Ten Tips to Cut the Impact of Air Conditioning on Greenhouse Gases and Your Wallet

The Clean Air and Renewable Energy Committee is pleased to bring you this article.

Air conditioner 4-12-10

photo by Paul Sullivan on Flickr

Global warming is causing a steady increase in average temperatures in Minnesota. In addition, climate experts hypothesize that global warming is connected to an increase in average humidity levels. Not surprisingly, when heat and humidity hit Minnesota in the summer, Minnesotans turn on their air conditioners. Most air conditioners are run by electricity and half of Minnesota’s electricity is generated from fossil fuels. Wise use of air conditioning will thus cut air pollution, cut greenhouse gas carbon production, and save you money. Here is a top ten list for wise use of air conditioning:

1. Turn air conditioning on only when it is essential (and perhaps not at all). For thousands of years, the human race put up with the heat and humidity of summer without air conditioning. You can do the same and know you are benefiting the environment and your pocketbook. 

2. Install ceiling fans. Ceiling fans have several advantages. First, they can keep you reasonably comfortable on 90% of summer days without the need to turn on your air conditioning.  Second, they cost a lot less to purchase and operate than air conditioners. Third, unlike air conditioning, they don’t require you to cool the entire house in order to work. In fact, they are only effective in the area of the home where people are actually present. Fourth, fans can be used in conjunction with air conditioning to allow you to set your air conditioner at a higher temperature, yet still feel comfortable. One of the reasons that air conditioning is expensive is that you are, in effect, turning your entire house into a form of a refrigerator, even though you only need relief in those areas where people are present. By setting the temperature higher and supplementing with fans, you can significantly lower your air conditioning energy usage.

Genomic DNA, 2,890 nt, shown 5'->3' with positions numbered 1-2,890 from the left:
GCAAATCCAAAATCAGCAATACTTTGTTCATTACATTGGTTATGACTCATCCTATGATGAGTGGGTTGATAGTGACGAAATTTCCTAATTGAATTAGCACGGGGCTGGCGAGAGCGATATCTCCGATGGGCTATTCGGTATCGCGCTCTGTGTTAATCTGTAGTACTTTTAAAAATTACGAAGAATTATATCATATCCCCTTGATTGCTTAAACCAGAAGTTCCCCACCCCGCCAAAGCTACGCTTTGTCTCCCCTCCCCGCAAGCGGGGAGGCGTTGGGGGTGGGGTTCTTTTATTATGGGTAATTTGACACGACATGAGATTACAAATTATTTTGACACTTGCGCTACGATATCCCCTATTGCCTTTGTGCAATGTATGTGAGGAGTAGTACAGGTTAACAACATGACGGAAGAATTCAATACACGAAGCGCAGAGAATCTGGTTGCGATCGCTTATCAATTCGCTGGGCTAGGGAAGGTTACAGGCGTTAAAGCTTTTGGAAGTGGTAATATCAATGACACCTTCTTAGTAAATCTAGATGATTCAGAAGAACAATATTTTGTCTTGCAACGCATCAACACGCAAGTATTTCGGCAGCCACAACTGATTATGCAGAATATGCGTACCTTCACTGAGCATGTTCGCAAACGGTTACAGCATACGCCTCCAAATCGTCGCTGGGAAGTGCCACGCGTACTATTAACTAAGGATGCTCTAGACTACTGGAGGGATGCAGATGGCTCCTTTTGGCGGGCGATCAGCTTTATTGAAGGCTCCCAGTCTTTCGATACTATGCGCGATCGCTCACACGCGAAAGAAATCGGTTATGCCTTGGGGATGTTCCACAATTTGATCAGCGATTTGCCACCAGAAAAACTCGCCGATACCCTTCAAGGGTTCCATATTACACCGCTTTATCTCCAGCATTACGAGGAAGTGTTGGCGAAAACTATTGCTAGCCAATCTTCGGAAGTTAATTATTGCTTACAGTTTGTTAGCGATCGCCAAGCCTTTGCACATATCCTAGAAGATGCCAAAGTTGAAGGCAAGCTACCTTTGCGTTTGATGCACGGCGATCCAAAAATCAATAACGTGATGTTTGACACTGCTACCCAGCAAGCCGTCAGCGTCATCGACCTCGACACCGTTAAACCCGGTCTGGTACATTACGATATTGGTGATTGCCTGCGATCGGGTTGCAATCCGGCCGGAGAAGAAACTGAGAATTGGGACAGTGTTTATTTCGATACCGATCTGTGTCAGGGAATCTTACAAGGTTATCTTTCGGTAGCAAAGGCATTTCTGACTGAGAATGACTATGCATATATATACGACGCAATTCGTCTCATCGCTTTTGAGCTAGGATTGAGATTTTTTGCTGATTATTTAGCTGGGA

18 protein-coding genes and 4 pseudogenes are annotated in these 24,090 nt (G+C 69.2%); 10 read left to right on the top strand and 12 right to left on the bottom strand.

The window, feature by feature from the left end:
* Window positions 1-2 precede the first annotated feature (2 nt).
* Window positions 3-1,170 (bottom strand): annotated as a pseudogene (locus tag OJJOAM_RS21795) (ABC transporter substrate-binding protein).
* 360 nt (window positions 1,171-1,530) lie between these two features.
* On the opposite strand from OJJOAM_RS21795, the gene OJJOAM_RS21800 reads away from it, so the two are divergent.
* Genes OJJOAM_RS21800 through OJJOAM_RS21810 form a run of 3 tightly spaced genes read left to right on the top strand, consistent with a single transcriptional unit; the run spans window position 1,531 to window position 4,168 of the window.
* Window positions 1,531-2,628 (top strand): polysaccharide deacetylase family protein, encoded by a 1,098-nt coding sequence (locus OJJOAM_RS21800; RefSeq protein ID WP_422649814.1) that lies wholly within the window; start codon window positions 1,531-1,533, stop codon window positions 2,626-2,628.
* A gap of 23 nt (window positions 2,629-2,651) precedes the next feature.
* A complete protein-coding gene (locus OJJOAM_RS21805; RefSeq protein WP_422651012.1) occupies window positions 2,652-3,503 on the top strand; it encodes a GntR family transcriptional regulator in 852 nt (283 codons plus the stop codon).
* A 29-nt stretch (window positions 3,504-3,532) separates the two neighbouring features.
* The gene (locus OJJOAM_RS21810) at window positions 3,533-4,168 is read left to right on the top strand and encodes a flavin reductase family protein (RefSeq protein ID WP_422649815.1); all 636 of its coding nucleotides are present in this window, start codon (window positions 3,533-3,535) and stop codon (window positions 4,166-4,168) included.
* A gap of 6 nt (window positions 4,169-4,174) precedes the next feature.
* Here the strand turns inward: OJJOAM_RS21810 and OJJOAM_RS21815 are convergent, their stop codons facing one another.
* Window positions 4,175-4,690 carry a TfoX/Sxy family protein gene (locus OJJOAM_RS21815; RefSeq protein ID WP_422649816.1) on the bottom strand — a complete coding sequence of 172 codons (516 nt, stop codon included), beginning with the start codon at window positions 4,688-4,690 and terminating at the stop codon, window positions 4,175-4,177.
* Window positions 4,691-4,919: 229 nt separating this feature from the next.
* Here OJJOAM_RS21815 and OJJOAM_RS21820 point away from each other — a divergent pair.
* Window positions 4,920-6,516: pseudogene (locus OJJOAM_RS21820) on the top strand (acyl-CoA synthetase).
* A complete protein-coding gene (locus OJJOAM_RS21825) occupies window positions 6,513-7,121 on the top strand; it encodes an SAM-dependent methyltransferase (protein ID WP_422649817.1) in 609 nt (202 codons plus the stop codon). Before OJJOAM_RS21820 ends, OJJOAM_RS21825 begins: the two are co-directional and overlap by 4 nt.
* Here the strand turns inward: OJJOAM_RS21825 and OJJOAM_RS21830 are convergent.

3. Set your air conditioner thermostat at 78 degrees or higher. Especially in conjunction with ceiling fans or free-standing fans, a setting of 78 degrees or higher for your air conditioning will allow the air conditioner to remove humidity from the air and provide you with a reasonably comfortable temperature.

4. Install a whole house fan. Whole house fans were very common in the days before most people installed central air conditioning. The idea is to put a large fan that exhausts air out of an upstairs window or the attic, thus pulling the air through the house from your open windows. Like the ceiling fans, the concept is that moving air will make you feel more comfortable (a summertime version of the wind-chill factor). 

5. Get an energy audit. Xcel Energy and other utilities in Minnesota offer low-cost energy audits that will improve the year-round energy efficiency of your home. Just as a poorly insulated home causes your furnace to run more in the winter, a poorly insulated home causes your air conditioner to run more in the summer. 

6. Clean your air conditioner regularly. Your air conditioner will run more efficiently when it is clean.  Here is a link to a two minute video showing you how easy it is to clean an air conditioner.

7. Pay attention to the upcoming weather. If you anticipate hot spells by opening your windows during cool nights and then closing up the house, you can cut back your need for air conditioning. 

8. Buy and use a programmable thermostat. A programmable thermostat costs less than fifty dollars but can save you significantly more than that over the life of your home in terms of both heating and air conditioning. Even on the hottest days, if no-one is home during the day, you can set your air conditioner at a high temperature (e.g., 84 degrees) and then set it to turn on at a lower temperature an hour or two before your arrival home. Similarly, especially if you have a ceiling fan in your bedroom, you can raise the temperature after you go to bed. 

9. Consider whether a room or portable air conditioner would be more efficient in your situation. The U.S. Department of Energy reports that a room air conditioner costs less to operate than a central air unit. The report goes on to say that the efficiency of a room air conditioner is less when compared to a central air unit. However, keep in mind that a room air conditioner is generally not intended to cool an entire home in the same manner as a central unit. In other words, you could save energy by using a room air conditioner to cool the portion(s) of your dwelling where you spend the bulk of your time.

10. Purchase highly efficient air conditioners. Look for Energy Star ratings on room or portable air conditioners you buy. With central air conditioning, compare the energy efficiency ratings of the various models you consider. Typically, your local utility will offer rebates on more efficient models. The more efficient models may cost a bit more, but you will make up that extra cost through lower monthly energy bills, and you will be helping the environment.

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